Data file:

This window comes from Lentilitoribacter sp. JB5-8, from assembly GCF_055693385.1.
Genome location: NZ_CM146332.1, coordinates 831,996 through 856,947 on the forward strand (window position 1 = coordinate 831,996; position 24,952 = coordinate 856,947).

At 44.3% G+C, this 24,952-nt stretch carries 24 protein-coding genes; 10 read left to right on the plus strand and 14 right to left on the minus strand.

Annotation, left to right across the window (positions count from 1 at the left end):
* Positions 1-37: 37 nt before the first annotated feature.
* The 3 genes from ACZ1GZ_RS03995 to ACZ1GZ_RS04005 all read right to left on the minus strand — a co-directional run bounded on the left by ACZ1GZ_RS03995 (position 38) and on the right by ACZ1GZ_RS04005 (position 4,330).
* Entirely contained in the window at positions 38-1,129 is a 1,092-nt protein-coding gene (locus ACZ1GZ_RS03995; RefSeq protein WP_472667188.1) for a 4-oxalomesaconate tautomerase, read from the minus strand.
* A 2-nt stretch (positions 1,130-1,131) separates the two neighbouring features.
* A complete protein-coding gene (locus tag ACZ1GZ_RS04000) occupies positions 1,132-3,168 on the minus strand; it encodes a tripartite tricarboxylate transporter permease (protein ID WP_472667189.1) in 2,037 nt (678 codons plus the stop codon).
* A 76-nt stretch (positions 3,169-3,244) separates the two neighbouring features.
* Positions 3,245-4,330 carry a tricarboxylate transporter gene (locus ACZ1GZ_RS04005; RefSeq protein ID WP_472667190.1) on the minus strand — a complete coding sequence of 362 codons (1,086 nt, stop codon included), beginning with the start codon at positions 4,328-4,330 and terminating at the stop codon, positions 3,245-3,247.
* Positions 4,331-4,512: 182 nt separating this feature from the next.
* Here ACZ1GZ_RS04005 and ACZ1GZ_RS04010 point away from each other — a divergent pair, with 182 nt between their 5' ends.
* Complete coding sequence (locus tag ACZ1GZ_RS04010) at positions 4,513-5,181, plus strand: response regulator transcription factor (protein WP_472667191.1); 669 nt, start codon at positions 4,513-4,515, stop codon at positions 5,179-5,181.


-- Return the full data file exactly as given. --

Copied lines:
This window comes from Lentilitoribacter sp. JB5-8, from assembly GCF_055693385.1.
Genome location: NZ_CM146332.1, coordinates 831,996 through 856,947 on the forward strand (window position 1 = coordinate 831,996; position 24,952 = coordinate 856,947).

At 44.3% G+C, this 24,952-nt stretch carries 24 protein-coding genes; 10 read left to right on the plus strand and 14 right to left on the minus strand.

Annotation, left to right across the window (positions count from 1 at the left end):
* Positions 1-37: 37 nt before the first annotated feature.
* The 3 genes from ACZ1GZ_RS03995 to ACZ1GZ_RS04005 all read right to left on the minus strand — a co-directional run bounded on the left by ACZ1GZ_RS03995 (position 38) and on the right by ACZ1GZ_RS04005 (position 4,330).
* Entirely contained in the window at positions 38-1,129 is a 1,092-nt protein-coding gene (locus ACZ1GZ_RS03995; RefSeq protein WP_472667188.1) for a 4-oxalomesaconate tautomerase, read from the minus strand.
* A 2-nt stretch (positions 1,130-1,131) separates the two neighbouring features.
* A complete protein-coding gene (locus tag ACZ1GZ_RS04000) occupies positions 1,132-3,168 on the minus strand; it encodes a tripartite tricarboxylate transporter permease (protein ID WP_472667189.1) in 2,037 nt (678 codons plus the stop codon).
* A 76-nt stretch (positions 3,169-3,244) separates the two neighbouring features.
* Positions 3,245-4,330 carry a tricarboxylate transporter gene (locus ACZ1GZ_RS04005; RefSeq protein ID WP_472667190.1) on the minus strand — a complete coding sequence of 362 codons (1,086 nt, stop codon included), beginning with the start codon at positions 4,328-4,330 and terminating at the stop codon, positions 3,245-3,247.
* Positions 4,331-4,512: 182 nt separating this feature from the next.
* Here ACZ1GZ_RS04005 and ACZ1GZ_RS04010 point away from each other — a divergent pair, with 182 nt between their 5' ends.
* Complete coding sequence (locus tag ACZ1GZ_RS04010) at positions 4,513-5,181, plus strand: response regulator transcription factor (protein WP_472667191.1); 669 nt, start codon at positions 4,513-4,515, stop codon at positions 5,179-5,181.